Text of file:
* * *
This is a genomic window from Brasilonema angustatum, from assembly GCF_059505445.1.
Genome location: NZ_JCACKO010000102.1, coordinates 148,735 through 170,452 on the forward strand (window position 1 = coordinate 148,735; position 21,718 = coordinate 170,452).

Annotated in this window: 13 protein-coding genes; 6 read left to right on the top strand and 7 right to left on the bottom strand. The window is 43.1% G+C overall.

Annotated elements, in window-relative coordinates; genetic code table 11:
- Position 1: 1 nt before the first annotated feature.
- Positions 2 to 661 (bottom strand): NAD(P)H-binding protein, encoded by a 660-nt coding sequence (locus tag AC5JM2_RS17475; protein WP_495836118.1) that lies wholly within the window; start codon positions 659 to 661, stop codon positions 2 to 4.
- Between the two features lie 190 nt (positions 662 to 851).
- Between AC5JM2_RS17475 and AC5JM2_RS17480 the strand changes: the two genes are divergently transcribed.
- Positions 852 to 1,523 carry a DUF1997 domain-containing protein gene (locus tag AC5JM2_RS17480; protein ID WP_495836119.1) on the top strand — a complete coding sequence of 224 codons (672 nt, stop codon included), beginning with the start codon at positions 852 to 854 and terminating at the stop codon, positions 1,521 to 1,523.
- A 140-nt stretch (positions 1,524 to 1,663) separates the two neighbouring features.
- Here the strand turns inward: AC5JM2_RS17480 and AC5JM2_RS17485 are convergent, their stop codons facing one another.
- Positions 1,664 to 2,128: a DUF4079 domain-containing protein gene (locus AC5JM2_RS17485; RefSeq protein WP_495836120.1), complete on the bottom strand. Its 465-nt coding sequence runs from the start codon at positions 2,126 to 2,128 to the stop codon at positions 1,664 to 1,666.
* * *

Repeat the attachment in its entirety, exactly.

This is a genomic window from Brasilonema angustatum, from assembly GCF_059505445.1.
Genome location: NZ_JCACKO010000102.1, coordinates 148,735 through 170,452 on the forward strand (window position 1 = coordinate 148,735; position 21,718 = coordinate 170,452).

Annotated in this window: 13 protein-coding genes; 6 read left to right on the top strand and 7 right to left on the bottom strand. The window is 43.1% G+C overall.

Annotated elements, in window-relative coordinates; genetic code table 11:
- Position 1: 1 nt before the first annotated feature.
- Positions 2 to 661 (bottom strand): NAD(P)H-binding protein, encoded by a 660-nt coding sequence (locus tag AC5JM2_RS17475; protein WP_495836118.1) that lies wholly within the window; start codon positions 659 to 661, stop codon positions 2 to 4.
- Between the two features lie 190 nt (positions 662 to 851).
- Between AC5JM2_RS17475 and AC5JM2_RS17480 the strand changes: the two genes are divergently transcribed.
- Positions 852 to 1,523 carry a DUF1997 domain-containing protein gene (locus tag AC5JM2_RS17480; protein ID WP_495836119.1) on the top strand — a complete coding sequence of 224 codons (672 nt, stop codon included), beginning with the start codon at positions 852 to 854 and terminating at the stop codon, positions 1,521 to 1,523.
- A 140-nt stretch (positions 1,524 to 1,663) separates the two neighbouring features.
- Here the strand turns inward: AC5JM2_RS17480 and AC5JM2_RS17485 are convergent, their stop codons facing one another.
- Positions 1,664 to 2,128: a DUF4079 domain-containing protein gene (locus AC5JM2_RS17485; RefSeq protein WP_495836120.1), complete on the bottom strand. Its 465-nt coding sequence runs from the start codon at positions 2,126 to 2,128 to the stop codon at positions 1,664 to 1,666.